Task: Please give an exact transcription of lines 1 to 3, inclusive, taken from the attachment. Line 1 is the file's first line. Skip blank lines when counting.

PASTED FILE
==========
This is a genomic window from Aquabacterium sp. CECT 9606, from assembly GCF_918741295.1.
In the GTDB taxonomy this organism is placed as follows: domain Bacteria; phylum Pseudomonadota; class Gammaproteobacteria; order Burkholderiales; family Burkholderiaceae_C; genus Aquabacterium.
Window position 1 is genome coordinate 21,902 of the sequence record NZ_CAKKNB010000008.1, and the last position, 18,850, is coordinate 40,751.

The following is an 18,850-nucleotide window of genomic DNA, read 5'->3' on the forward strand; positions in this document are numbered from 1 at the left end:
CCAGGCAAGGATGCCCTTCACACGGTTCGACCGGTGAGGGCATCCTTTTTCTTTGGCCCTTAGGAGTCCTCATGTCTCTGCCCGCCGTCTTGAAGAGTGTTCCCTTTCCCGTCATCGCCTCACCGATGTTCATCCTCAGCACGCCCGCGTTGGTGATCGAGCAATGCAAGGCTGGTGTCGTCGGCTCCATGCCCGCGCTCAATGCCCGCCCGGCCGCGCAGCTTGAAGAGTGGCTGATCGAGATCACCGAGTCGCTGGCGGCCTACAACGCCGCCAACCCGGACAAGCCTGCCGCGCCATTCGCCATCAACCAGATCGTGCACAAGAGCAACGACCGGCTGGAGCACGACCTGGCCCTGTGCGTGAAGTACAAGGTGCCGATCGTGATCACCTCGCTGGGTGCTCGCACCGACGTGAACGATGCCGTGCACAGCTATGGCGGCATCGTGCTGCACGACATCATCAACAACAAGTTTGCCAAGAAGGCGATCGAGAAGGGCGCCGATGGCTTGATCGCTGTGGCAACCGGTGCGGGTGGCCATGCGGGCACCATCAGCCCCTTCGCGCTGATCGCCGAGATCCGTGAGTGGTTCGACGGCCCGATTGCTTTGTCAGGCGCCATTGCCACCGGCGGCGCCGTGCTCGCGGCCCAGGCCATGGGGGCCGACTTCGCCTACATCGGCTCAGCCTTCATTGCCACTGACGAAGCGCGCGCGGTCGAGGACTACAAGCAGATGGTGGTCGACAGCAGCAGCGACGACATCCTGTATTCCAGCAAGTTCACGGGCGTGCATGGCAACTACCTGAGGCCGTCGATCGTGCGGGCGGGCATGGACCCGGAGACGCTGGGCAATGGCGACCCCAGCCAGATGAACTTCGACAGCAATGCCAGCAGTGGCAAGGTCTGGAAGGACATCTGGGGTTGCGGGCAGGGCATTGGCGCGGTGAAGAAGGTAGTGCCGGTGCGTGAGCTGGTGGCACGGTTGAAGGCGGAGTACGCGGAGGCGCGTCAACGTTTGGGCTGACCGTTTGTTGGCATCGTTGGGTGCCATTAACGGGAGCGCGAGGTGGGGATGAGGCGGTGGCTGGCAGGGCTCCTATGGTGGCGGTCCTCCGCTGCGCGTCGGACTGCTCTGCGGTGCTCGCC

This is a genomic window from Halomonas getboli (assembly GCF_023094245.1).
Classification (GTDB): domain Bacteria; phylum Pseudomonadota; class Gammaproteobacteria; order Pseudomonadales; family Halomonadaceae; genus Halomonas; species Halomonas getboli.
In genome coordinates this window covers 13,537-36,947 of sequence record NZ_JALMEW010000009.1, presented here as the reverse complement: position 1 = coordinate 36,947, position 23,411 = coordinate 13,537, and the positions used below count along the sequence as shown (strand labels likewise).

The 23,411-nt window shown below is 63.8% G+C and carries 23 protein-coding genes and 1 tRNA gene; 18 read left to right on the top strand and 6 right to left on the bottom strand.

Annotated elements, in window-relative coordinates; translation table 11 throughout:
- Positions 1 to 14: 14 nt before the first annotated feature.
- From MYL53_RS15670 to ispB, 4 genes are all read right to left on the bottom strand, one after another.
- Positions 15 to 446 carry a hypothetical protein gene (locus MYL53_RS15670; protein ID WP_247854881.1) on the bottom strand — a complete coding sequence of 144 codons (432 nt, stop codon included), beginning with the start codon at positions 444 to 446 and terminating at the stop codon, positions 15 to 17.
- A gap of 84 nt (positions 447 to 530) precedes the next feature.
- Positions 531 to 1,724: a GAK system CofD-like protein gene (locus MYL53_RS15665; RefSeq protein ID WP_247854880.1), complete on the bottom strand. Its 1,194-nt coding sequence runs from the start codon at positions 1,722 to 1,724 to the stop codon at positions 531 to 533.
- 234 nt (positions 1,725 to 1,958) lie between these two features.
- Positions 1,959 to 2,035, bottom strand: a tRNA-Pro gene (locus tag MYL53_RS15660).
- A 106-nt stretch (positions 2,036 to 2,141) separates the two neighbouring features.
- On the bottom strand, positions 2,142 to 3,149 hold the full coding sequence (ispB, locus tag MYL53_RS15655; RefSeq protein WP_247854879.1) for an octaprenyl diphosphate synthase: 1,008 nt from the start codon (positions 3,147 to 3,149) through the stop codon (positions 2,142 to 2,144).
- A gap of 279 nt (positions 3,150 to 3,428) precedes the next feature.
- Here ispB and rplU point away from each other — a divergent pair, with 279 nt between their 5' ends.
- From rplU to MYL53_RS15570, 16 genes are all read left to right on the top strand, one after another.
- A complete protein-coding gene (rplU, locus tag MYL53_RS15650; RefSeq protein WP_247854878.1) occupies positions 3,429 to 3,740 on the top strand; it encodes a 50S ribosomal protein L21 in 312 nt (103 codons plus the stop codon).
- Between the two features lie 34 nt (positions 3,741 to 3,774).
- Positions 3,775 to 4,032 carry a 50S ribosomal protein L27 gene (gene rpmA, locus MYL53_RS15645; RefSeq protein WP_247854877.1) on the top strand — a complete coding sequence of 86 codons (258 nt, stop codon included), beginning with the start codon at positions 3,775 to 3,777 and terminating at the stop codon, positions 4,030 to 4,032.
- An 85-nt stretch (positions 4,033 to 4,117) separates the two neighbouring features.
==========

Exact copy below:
This is a genomic window from Aquabacterium sp. CECT 9606, from assembly GCF_918741295.1.
In the GTDB taxonomy this organism is placed as follows: domain Bacteria; phylum Pseudomonadota; class Gammaproteobacteria; order Burkholderiales; family Burkholderiaceae_C; genus Aquabacterium.
Window position 1 is genome coordinate 21,902 of the sequence record NZ_CAKKNB010000008.1, and the last position, 18,850, is coordinate 40,751.